New blow for ‘contactless’ travel scheme
Fixed-price, cross-Northern card plan will be rail only after bus firms’ snub
TRANSPORT BOSSES have been forced to ditch a major element of their troubled scheme to offer contactless ‘pay-as-you-go’ travel across the North, after the region’s big bus companies refused to support it.
Transport for the North (TfN)’s Integrated and Smart Travel Programme was originally meant to allow passengers to use contactless bank cards to travel on buses, trams, trains and ferries on the same journey across the North with a fixed maximum price.
But The Yorkshire Post revealed last year that the future of the £150m scheme was in jeopardy after bus firms such as Arriva, First Go-Ahead and Stagecoach refused to co-operate as they already have their own contactless schemes.
Political leaders have now agreed a way forward – at a private meeting in Leeds, TfN’s board, including metro mayors Andy Burnham and Dan Jarvis, changed tack and focussed its contactless pay-as-you-go travel plans on rail operators, with the aim of bringing bus firms on board in the future.
According to a confidential report, seen by The Yorkshire Post, this means the transport body will be forced to cancel the setting up of the office processing system, known as ABBOT, which would have worked out the cost of journeys on different modes of transport.
Officials are also working with combined authority bosses on delivering smart ticketing schemes around the region, using money saved from dropping part of the original plan.
But they admit scaling back on the scheme means that, at least in the short term, customers will not get the ‘fair price promise’ set out as part of TfN’s original vision
to encourage people to travel across the North for work.
Bus companies are reluctant to sign up to the TfN scheme because their have already spent money on their own contactless technology and pay-as-you-go plans and believe they can respond more quickly to changes in the industry with control of their own systems. Contactless ticketing is now available on more than 90 per cent of buses nationwide and ticketing with a maximum ‘capped’ daily or weekly charge in areas.
Big bus firms have committed to delivering price-capped daily and weekly tickets that can be used across different operators in major urban areas by 2022.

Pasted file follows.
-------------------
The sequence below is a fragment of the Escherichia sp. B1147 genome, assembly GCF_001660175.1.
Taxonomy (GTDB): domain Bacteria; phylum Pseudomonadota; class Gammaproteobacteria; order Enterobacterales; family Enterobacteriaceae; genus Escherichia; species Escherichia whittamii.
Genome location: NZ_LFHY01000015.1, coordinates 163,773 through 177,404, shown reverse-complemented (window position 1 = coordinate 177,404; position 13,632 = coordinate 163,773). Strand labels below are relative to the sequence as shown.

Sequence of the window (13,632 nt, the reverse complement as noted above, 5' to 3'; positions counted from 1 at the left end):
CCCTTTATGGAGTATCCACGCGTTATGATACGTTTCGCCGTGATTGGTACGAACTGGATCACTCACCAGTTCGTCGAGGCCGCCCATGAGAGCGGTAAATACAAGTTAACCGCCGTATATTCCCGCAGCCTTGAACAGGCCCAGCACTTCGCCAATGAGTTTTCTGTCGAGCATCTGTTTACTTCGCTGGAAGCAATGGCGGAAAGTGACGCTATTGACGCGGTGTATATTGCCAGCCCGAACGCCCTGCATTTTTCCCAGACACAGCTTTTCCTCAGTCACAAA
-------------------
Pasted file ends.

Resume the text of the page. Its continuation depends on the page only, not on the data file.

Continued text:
Graham Vidler, chief executive of the Confederation of Passenger Transport, which represents the bus industry, said: “Bus operators and Transport for the North have a shared objective and commitment to make public transport ticketing simpler and more accessible for customers.
“Following TfN’s decision to focus on the rail sector in the near term, we will continue to improve our customer offer by working together to deliver simpler ticketing across a range of platforms around the country. This includes introducing the first multi-operator capped ticketing scheme by autumn 2020.”
A TfN spokeswoman said officials “have been consulting with our partners and public transport operators to consider the evolving smart ticketing landscape.” She said: “Other aspects of the programme – including roll-out of smart cards across the North’s rail network – continue at pace.”
Mark Parry, of the Campaign for Better Transport, West & North Yorkshire Branch, described the development as a “major disappointment”. He said: “The equivalent Oyster card scheme in London has been especially successful in making travel easy across all modes of public transport. Whatever the underlying reason behind this, it is important that passengers have access to an easy to understand range of tickets from which to choose one that suits them.”
WHEN TRANSPORT bosses first set out ambitious plans to offer contactless smart travel across the North, the vision was of a streamlined ticketing system allowing passengers to use buses, trams and trains on the same journey without having to make separate payments and with a capped maximum price. Yet that will not be the reality for many long-suffering public transport users – at least in the short term, after big bus companies, which already have their own contactless schemes, refused to support the £150m plan.
Transport for the North is instead changing tack, focusing its pay-as-you-go travel on rail operators, with hopes of bringing buses on board at some stage in the future.
But without a central ticketing system, passengers who rely on multiple modes of transport will be left without a simpler way to pay – and customers will miss out on the ‘fair price promise’ set out as part of TfN’s original vision to encourage people to travel across the North for work.
Such a fractured system is yet another example of how far the North still has to go in order for transport to be able to compete with the likes of London, where commuters have long taken a comprehensive smart travel programme, and the convenience it offers, for granted. And it is also further argument for the Government to adequately support the North’s transport system by awarding greater powers to TfN, which, with no ability to compel operators to sign up to a smart travel scheme, is at a disadvantage compared to Transport for London.
The body has claimed it now plans to develop more localised smart ticketing schemes, including integration with buses, to help deliver on its original plan. But it has not yet set out how these would work. What is key is ensuring that any such systems would fit together in a way that best supports the health of the Northern economy.